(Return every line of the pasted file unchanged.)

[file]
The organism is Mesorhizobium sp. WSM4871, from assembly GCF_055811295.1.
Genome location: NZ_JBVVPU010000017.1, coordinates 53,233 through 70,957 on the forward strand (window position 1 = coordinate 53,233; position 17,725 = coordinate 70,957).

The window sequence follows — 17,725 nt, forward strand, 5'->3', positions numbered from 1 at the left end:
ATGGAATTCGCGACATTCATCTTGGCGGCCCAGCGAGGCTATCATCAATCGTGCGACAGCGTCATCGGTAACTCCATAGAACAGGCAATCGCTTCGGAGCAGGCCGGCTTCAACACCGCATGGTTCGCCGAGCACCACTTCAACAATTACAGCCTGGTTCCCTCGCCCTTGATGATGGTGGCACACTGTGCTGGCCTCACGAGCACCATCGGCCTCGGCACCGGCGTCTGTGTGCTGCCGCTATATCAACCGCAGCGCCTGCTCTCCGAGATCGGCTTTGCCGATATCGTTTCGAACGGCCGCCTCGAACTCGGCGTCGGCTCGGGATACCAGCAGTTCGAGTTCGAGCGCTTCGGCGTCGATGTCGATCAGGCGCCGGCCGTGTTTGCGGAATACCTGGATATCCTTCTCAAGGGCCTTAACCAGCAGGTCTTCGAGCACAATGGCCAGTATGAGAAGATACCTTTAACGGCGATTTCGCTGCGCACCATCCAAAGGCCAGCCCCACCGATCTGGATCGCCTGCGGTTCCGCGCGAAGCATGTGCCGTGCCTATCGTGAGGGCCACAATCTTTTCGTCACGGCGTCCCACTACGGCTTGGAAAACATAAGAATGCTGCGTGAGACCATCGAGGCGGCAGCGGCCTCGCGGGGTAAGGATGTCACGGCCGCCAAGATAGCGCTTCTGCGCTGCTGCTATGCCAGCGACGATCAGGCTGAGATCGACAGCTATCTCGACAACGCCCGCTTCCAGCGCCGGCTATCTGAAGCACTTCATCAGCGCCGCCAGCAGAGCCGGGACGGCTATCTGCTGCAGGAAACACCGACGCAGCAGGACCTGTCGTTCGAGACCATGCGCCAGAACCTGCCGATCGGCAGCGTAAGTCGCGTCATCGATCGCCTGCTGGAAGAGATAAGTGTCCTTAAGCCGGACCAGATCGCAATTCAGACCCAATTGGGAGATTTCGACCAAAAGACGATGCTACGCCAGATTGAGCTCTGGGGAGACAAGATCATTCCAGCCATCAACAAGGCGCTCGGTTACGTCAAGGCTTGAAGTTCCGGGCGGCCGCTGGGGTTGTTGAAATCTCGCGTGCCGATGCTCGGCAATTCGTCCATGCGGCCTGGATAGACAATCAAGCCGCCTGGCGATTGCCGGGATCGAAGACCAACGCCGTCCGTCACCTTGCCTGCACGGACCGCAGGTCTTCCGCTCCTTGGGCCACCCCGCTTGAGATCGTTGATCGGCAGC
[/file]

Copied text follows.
The organism is Mesorhizobium sp. WSM4871, from assembly GCF_055811295.1.
Genome location: NZ_JBVVPU010000017.1, coordinates 53,233 through 70,957 on the forward strand (window position 1 = coordinate 53,233; position 17,725 = coordinate 70,957).

The window sequence follows — 17,725 nt, forward strand, 5'->3', positions numbered from 1 at the left end:
ATGGAATTCGCGACATTCATCTTGGCGGCCCAGCGAGGCTATCATCAATCGTGCGACAGCGTCATCGGTAACTCCATAGAACAGGCAATCGCTTCGGAGCAGGCCGGCTTCAACACCGCATGGTTCGCCGAGCACCACTTCAACAATTACAGCCTGGTTCCCTCGCCCTTGATGATGGTGGCACACTGTGCTGGCCTCACGAGCACCATCGGCCTCGGCACCGGCGTCTGTGTGCTGCCGCTATATCAACCGCAGCGCCTGCTCTCCGAGATCGGCTTTGCCGATATCGTTTCGAACGGCCGCCTCGAACTCGGCGTCGGCTCGGGATACCAGCAGTTCGAGTTCGAGCGCTTCGGCGTCGATGTCGATCAGGCGCCGGCCGTGTTTGCGGAATACCTGGATATCCTTCTCAAGGGCCTTAACCAGCAGGTCTTCGAGCACAATGGCCAGTATGAGAAGATACCTTTAACGGCGATTTCGCTGCGCACCATCCAAAGGCCAGCCCCACCGATCTGGATCGCCTGCGGTTCCGCGCGAAGCATGTGCCGTGCCTATCGTGAGGGCCACAATCTTTTCGTCACGGCGTCCCACTACGGCTTGGAAAACATAAGAATGCTGCGTGAGACCATCGAGGCGGCAGCGGCCTCGCGGGGTAAGGATGTCACGGCCGCCAAGATAGCGCTTCTGCGCTGCTGCTATGCCAGCGACGATCAGGCTGAGATCGACAGCTATCTCGACAACGCCCGCTTCCAGCGCCGGCTATCTGAAGCACTTCATCAGCGCCGCCAGCAGAGCCGGGACGGCTATCTGCTGCAGGAAACACCGACGCAGCAGGACCTGTCGTTCGAGACCATGCGCCAGAACCTGCCGATCGGCAGCGTAAGTCGCGTCATCGATCGCCTGCTGGAAGAGATAAGTGTCCTTAAGCCGGACCAGATCGCAATTCAGACCCAATTGGGAGATTTCGACCAAAAGACGATGCTACGCCAGATTGAGCTCTGGGGAGACAAGATCATTCCAGCCATCAACAAGGCGCTCGGTTACGTCAAGGCTTGAAGTTCCGGGCGGCCGCTGGGGTTGTTGAAATCTCGCGTGCCGATGCTCGGCAATTCGTCCATGCGGCCTGGATAGACAATCAAGCCGCCTGGCGATTGCCGGGATCGAAGACCAACGCCGTCCGTCACCTTGCCTGCACGGACCGCAGGTCTTCCGCTCCTTGGGCCACCCCGCTTGAGATCGTTGATCGGCAGC